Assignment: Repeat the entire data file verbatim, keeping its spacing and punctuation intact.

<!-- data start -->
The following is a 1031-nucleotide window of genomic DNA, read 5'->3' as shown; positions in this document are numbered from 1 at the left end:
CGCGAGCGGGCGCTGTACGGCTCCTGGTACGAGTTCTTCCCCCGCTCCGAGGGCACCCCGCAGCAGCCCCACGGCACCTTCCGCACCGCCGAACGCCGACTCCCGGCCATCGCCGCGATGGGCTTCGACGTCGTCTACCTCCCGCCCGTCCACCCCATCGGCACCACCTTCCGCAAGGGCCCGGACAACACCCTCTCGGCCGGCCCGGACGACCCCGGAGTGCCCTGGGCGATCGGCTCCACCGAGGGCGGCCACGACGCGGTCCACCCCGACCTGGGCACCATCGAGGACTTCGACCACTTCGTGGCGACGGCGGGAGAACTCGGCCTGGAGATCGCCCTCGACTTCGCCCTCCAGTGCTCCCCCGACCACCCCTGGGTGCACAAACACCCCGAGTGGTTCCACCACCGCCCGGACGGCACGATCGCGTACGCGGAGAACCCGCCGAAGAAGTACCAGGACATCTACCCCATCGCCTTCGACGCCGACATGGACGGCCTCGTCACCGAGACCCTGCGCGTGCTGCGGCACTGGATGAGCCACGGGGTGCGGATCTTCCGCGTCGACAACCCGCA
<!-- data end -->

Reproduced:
The following is a 1031-nucleotide window of genomic DNA, read 5'->3' as shown; positions in this document are numbered from 1 at the left end:
CGCGAGCGGGCGCTGTACGGCTCCTGGTACGAGTTCTTCCCCCGCTCCGAGGGCACCCCGCAGCAGCCCCACGGCACCTTCCGCACCGCCGAACGCCGACTCCCGGCCATCGCCGCGATGGGCTTCGACGTCGTCTACCTCCCGCCCGTCCACCCCATCGGCACCACCTTCCGCAAGGGCCCGGACAACACCCTCTCGGCCGGCCCGGACGACCCCGGAGTGCCCTGGGCGATCGGCTCCACCGAGGGCGGCCACGACGCGGTCCACCCCGACCTGGGCACCATCGAGGACTTCGACCACTTCGTGGCGACGGCGGGAGAACTCGGCCTGGAGATCGCCCTCGACTTCGCCCTCCAGTGCTCCCCCGACCACCCCTGGGTGCACAAACACCCCGAGTGGTTCCACCACCGCCCGGACGGCACGATCGCGTACGCGGAGAACCCGCCGAAGAAGTACCAGGACATCTACCCCATCGCCTTCGACGCCGACATGGACGGCCTCGTCACCGAGACCCTGCGCGTGCTGCGGCACTGGATGAGCCACGGGGTGCGGATCTTCCGCGTCGACAACCCGCA